By Claire Zillman
March 14, 2017

Last fall, tens of thousands of women, dressed in black and clutching umbrellas, filled the streets of Warsaw, Poland. Women turned out in smaller cities and towns across the country, too. They were protesting against a proposed change to the nation’s already strict abortion law, one that would essentially outlaw the procedure altogether and threaten mothers and doctors who pursued and performed abortions with jail time.

After the extraordinary outpouring of opposition—an estimated 6 million people protested in all—Poland’s ruling right-wing party distanced itself from the bill and the measure was defeated two days later.

The demonstrations were deemed a success. “Poland’s parliament rejects near-total ban on abortion after protests,” the Guardian declared at the time. Last week, stories about the American “Day Without Women” cited the Polish demonstrations as examples of the power of a pointed protest. But the current mood among progressive women in Poland is anything but celebratory.

In a new exposé, Buzzfeed details the enormous scope of feminists’ on-going fight. Here’s a taste of what women there are up against:

There’s another version of the abortion ban wending through Parliament in a less direct fashion, and there’s moves to ban hormonal contraception, which is what most Polish women use. [The ruling, right-wing party] PiS has introduced a bill to make emergency contraception prescription-only, which would essentially make it inaccessible. And conservatives remain committed to ending in vitro fertilization. Marta Szostak, who coordinates a reproductive rights alliance called ASTRA, sums it up simply: “They’re really concerned about all the issues connected to women’s vaginas.”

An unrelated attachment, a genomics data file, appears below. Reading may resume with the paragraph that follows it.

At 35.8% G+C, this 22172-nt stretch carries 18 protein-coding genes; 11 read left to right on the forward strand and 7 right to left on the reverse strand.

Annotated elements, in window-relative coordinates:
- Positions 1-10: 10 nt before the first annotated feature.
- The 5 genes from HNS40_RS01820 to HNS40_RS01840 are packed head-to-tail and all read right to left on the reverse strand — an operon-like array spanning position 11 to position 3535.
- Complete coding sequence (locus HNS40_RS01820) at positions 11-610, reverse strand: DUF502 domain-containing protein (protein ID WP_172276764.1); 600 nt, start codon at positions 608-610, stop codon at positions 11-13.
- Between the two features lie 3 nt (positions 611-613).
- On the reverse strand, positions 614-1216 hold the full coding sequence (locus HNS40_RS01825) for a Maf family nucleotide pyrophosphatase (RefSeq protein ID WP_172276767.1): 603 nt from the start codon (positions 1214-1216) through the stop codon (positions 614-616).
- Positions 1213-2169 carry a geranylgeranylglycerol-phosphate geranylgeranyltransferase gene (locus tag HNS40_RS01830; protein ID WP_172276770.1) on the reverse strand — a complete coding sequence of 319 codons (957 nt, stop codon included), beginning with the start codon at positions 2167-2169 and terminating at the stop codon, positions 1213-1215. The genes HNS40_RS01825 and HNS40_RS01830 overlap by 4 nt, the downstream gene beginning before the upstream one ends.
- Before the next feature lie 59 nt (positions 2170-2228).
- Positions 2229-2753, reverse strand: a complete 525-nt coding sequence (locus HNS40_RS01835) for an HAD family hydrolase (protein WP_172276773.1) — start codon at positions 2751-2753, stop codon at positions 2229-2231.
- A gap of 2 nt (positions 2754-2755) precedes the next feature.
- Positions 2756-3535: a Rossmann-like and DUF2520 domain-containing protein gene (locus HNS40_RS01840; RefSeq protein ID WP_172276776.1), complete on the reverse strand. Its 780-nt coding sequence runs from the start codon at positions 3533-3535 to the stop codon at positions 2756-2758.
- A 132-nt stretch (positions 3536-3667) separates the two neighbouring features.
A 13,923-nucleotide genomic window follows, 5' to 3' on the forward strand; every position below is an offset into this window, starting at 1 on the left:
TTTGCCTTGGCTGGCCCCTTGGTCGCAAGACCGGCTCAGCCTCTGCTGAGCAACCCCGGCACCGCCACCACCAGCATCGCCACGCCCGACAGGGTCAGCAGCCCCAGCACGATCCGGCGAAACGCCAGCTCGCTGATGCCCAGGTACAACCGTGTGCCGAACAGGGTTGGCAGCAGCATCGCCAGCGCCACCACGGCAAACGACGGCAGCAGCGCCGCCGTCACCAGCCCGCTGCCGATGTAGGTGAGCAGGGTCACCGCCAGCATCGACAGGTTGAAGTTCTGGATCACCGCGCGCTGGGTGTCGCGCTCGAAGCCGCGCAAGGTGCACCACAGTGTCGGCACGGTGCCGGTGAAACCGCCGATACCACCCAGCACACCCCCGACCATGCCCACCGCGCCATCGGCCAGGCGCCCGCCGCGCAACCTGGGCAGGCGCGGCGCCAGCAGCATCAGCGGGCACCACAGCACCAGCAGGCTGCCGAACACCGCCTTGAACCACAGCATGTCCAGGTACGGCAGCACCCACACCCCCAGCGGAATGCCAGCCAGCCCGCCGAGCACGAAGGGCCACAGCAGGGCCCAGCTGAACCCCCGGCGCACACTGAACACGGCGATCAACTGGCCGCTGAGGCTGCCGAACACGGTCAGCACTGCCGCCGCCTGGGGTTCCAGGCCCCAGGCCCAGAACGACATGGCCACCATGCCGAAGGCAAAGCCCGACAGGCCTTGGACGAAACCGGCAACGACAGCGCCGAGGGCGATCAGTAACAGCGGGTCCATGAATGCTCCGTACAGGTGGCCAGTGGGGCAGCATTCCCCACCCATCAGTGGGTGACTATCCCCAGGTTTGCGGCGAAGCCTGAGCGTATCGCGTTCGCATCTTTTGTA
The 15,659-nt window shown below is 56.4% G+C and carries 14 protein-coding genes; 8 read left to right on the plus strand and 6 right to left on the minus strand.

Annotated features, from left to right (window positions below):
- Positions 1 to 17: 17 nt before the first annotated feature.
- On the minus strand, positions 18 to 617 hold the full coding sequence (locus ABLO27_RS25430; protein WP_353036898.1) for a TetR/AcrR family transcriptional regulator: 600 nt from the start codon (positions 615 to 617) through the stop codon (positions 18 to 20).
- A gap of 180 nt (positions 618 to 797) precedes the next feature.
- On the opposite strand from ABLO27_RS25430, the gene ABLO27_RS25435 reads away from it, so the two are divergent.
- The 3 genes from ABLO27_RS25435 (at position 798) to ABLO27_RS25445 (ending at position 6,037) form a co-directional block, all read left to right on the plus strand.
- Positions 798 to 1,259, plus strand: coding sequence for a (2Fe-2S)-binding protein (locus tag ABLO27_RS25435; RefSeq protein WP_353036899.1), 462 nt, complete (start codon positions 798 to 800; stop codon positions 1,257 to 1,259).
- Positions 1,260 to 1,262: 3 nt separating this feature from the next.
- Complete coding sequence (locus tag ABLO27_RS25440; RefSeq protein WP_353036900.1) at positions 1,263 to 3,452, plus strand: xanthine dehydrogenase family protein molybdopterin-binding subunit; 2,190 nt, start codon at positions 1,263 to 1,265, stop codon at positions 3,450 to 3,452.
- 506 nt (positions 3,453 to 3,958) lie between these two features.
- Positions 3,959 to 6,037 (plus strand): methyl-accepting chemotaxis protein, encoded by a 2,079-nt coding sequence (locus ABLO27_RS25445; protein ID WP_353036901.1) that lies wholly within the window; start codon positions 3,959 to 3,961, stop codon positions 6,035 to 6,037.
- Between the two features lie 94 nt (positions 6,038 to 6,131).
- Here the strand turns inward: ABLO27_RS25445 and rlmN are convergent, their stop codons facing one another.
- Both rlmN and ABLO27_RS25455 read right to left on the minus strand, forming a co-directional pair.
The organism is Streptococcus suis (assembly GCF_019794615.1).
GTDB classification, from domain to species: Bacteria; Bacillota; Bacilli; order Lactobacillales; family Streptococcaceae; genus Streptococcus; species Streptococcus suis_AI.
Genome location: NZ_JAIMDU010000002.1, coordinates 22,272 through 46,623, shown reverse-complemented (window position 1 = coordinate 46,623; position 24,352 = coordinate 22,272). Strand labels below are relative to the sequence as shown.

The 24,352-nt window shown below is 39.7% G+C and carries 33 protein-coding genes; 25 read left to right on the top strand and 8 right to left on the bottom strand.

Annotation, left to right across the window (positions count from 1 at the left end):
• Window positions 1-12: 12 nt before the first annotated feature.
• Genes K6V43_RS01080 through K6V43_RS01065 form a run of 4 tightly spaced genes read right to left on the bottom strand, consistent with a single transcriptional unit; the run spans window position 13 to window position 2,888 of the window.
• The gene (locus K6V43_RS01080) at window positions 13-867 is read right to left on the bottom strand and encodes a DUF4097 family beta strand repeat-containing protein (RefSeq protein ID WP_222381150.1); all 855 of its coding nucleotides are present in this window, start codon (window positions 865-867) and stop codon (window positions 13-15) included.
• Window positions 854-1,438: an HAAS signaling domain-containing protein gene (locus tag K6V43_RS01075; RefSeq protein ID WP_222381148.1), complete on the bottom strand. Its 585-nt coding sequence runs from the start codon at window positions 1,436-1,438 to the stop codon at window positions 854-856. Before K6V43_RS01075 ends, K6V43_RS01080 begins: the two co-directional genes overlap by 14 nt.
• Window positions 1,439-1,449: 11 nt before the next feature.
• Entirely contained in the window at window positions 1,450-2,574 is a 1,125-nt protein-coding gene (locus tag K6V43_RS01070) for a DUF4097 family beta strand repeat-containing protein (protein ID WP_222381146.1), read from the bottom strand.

Poland’s attack on women’s rights is not limited to reproductive health. Two days after assuming control of the government, PiS’s justice ministry slashed funding to nonprofits that aid domestic violence victims because it considers such organizations discriminatory against men.

Poland’s liberal base remains energized by the success of the fall protests, in much the way some American women continue to draw strength from the momentum of the (albeit less targeted) Women’s March on Washington. Now, Poland’s feminists are done begging for reprieve against “draconian laws,” Krystyna Kacpura, director of the Federation for Women and Family Planning, told Buzzfeed. Rather, they’re working to get their own people elected in the first place—an approach their American counterparts are starting to replicate.





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